I’m so honored to be contributing to the Salty Running team! I first came across the website when I decided to start getting more “serious” about my running. I’m still not quite sure I’ve achieved that goal, so I feel a little awestruck that I have the chance to give my two cents about different running topics. I still have so much to learn, but I’m excited to share what I’ve soaked up on the running journey so far.
A little about me: I’m a community organizer living in Lexington, KY. I’m engaged to a wonderful man who will become my husband in October. And I love to read, write, and binge watch any movies or TV shows with a love story.
As for me and running: My first memory of running is a negative one – running laps around the gym building for my middle school PE class. The fact that I could barely do it without having to stop was one embarrassment. But the biggest source of shame was the plastic back brace that was clearly visible from underneath my cotton shirt. Middle school gym class couldn’t get any worse.
Skip ahead to my junior and senior year of college. I was trying to get over a guy, and I decided to take up running. Looking back, I’m not sure about the logic in that decision since I had such poor memories of the sport. But, hey, all’s well that ends well. A year later I completed my first half marathon.
Unfortunately, I didn’t prioritize running when I moved to Los Angeles to complete a year of service with the Episcopal Service Corps. Between my internship, corps gatherings, and responsibilities to the seven strangers with whom I was living in intentional community, there wasn’t much time for long runs. I tried to get my roommates to complete a Couch to 5k program with me, but we never got past the third week.
Skip ahead another year and I signed up to run the Nike Women’s Half Marathon with Team in Training. Honestly, I signed up to get the Tiffany’s necklace at the end, and running for a charity was the only way I could get an entry into the race. But over those few months, two things happened.
First, I started connecting running to something outside myself. Whenever I was in pain, I thought about the people we met who could barely walk. And as a recent convert to Christianity, I saw a lot of connections between what I was learning about my faith and my running life.
Second, I started making better, healthier decisions because of my running. Maybe this is still connected to the first point, actually. It’s hard to spend your evenings drinking heavily and your weekends binge eating when you’re connected to something greater than yourself.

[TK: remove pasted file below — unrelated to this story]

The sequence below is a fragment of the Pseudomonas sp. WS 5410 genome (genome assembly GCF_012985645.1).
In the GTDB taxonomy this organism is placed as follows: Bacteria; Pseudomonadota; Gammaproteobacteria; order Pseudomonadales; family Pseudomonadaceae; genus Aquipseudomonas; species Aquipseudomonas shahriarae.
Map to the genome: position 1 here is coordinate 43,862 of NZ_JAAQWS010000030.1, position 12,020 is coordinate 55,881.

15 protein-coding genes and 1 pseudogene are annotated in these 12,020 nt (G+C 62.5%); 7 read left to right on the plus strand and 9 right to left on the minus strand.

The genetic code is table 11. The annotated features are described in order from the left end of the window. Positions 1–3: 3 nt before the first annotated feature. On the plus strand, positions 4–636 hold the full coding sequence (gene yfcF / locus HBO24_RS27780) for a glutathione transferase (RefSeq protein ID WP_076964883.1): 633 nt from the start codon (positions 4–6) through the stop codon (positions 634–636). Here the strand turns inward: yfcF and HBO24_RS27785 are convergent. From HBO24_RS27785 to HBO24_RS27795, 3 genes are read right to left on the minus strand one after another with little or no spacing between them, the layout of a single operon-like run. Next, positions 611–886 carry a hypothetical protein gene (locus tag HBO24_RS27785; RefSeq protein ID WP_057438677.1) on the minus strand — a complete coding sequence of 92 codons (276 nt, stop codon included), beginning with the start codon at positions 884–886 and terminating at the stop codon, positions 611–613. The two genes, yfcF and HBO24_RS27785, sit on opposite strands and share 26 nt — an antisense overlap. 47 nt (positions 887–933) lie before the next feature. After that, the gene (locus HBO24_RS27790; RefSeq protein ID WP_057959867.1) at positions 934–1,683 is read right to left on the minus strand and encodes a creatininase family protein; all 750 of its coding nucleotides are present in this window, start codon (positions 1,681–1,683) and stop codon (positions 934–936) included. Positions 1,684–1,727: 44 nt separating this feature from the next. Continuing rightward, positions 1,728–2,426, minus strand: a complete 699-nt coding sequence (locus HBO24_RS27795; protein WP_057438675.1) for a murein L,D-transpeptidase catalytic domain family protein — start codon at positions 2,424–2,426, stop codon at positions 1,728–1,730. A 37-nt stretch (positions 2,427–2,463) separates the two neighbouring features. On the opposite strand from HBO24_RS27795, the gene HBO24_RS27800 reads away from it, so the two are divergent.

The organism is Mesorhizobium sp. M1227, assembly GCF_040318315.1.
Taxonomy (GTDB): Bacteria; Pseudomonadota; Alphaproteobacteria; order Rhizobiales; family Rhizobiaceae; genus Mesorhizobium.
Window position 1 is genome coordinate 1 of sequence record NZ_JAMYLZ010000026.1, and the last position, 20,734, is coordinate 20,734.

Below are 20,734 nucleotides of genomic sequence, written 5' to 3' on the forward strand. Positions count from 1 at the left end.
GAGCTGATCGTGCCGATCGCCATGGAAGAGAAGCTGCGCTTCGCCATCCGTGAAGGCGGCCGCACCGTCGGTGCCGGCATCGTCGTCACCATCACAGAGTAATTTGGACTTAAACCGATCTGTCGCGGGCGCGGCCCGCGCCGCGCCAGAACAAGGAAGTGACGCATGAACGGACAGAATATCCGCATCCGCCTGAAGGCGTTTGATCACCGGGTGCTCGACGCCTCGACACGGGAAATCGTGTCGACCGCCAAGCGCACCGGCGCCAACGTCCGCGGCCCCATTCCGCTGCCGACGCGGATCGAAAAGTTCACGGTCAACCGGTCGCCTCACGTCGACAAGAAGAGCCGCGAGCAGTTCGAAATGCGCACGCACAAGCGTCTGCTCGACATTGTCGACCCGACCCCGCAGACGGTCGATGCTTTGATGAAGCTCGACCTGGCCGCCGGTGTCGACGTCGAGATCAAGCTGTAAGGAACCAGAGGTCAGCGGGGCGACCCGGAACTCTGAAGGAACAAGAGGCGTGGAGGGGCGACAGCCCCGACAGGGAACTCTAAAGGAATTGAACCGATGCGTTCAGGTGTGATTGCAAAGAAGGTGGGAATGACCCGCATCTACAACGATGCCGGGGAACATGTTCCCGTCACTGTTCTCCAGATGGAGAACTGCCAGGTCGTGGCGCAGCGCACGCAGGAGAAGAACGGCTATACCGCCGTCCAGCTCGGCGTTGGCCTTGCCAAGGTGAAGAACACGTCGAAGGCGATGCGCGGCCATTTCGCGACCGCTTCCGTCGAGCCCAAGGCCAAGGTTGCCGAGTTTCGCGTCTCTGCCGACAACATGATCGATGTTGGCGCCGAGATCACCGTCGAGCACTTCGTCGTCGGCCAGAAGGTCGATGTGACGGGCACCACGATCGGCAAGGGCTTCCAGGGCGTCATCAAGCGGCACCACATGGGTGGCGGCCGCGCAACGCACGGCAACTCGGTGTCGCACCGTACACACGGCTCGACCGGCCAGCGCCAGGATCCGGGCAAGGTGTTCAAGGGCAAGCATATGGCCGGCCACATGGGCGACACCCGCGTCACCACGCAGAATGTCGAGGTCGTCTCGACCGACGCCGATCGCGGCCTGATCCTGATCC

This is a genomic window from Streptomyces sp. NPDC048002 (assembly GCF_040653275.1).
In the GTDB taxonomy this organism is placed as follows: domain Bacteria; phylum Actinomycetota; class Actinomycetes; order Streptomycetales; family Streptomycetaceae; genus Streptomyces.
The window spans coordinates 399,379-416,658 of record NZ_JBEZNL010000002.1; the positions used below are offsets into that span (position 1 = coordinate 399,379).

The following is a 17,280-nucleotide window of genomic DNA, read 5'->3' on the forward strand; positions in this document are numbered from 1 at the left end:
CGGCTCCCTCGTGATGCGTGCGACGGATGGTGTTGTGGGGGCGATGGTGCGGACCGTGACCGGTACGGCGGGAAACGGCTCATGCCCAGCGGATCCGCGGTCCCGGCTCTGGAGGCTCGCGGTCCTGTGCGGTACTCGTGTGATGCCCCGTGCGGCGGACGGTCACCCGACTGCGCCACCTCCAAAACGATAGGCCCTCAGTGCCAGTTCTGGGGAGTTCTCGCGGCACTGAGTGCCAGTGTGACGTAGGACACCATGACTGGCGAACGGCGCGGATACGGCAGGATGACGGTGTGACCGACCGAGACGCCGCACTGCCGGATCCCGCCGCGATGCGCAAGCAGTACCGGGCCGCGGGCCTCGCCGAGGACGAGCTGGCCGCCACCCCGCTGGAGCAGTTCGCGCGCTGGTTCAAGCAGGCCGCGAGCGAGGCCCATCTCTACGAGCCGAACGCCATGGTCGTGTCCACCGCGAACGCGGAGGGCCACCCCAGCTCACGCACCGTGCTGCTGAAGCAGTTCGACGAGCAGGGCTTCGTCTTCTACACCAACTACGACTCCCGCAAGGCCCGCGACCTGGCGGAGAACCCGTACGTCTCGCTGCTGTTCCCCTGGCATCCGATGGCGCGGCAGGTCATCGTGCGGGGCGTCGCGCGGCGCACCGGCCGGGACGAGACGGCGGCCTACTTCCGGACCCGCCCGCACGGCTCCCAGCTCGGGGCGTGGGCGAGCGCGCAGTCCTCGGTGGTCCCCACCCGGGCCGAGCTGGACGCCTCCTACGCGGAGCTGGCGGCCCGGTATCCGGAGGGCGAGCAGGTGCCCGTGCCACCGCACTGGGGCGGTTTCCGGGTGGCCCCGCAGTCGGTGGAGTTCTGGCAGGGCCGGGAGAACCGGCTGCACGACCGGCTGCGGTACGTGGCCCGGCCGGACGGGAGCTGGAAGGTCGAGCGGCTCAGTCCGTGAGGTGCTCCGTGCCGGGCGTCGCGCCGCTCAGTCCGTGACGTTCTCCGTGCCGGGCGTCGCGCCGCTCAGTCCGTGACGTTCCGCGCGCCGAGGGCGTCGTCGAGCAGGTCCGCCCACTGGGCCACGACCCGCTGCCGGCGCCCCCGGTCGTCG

Running had changed me so much by the time the Nike Half Marathon came around that I was afraid to let it go. I signed up for the Los Angeles Marathon, and I finished that race on Valentine’s Day in 2016. A fitting milestone for someone who had started running because of a broken heart.
Then came another cross-country move – this time to Kentucky, where I still live today. This time I did prioritize running. I had signed up for another marathon before I moved just to make sure I would. Unfortunately, it was a January marathon, and I had no experience training in cold weather. I finished that race, but I was so frustrated by my time that I stopped running for months.
Until my best friend told me she would run more if she could connect it to her Catholic faith. I had come into the Catholic Church recently, which would be a surprise to anyone who knew me in middle school. But so would running marathons. It took me a few months still, but I finally sat down and made a prayer journal to go along with a 12-week training plan for runners. Once again, I was inspired by running.
There’s so much more to explain, but this is just an introductory post. The truth is, running made me think differently about a lot of things. For one thing, I suffer from anxiety and depression, and those mental illnesses cause negative thought processes. The therapy I started helped – but running helped even more. Running made me more aware of my body; what I put into it, how I took care of it, and even what other people could say about it or do with it. Running also changed my faith. Both continue to challenge me to be more and to do more. So I plan to write about all of these things – faith, mental health, and the female body.
Like my fiancé (and even before I met my fiancé), running has made a better person. I’m excited to share that love with all of you Salty women.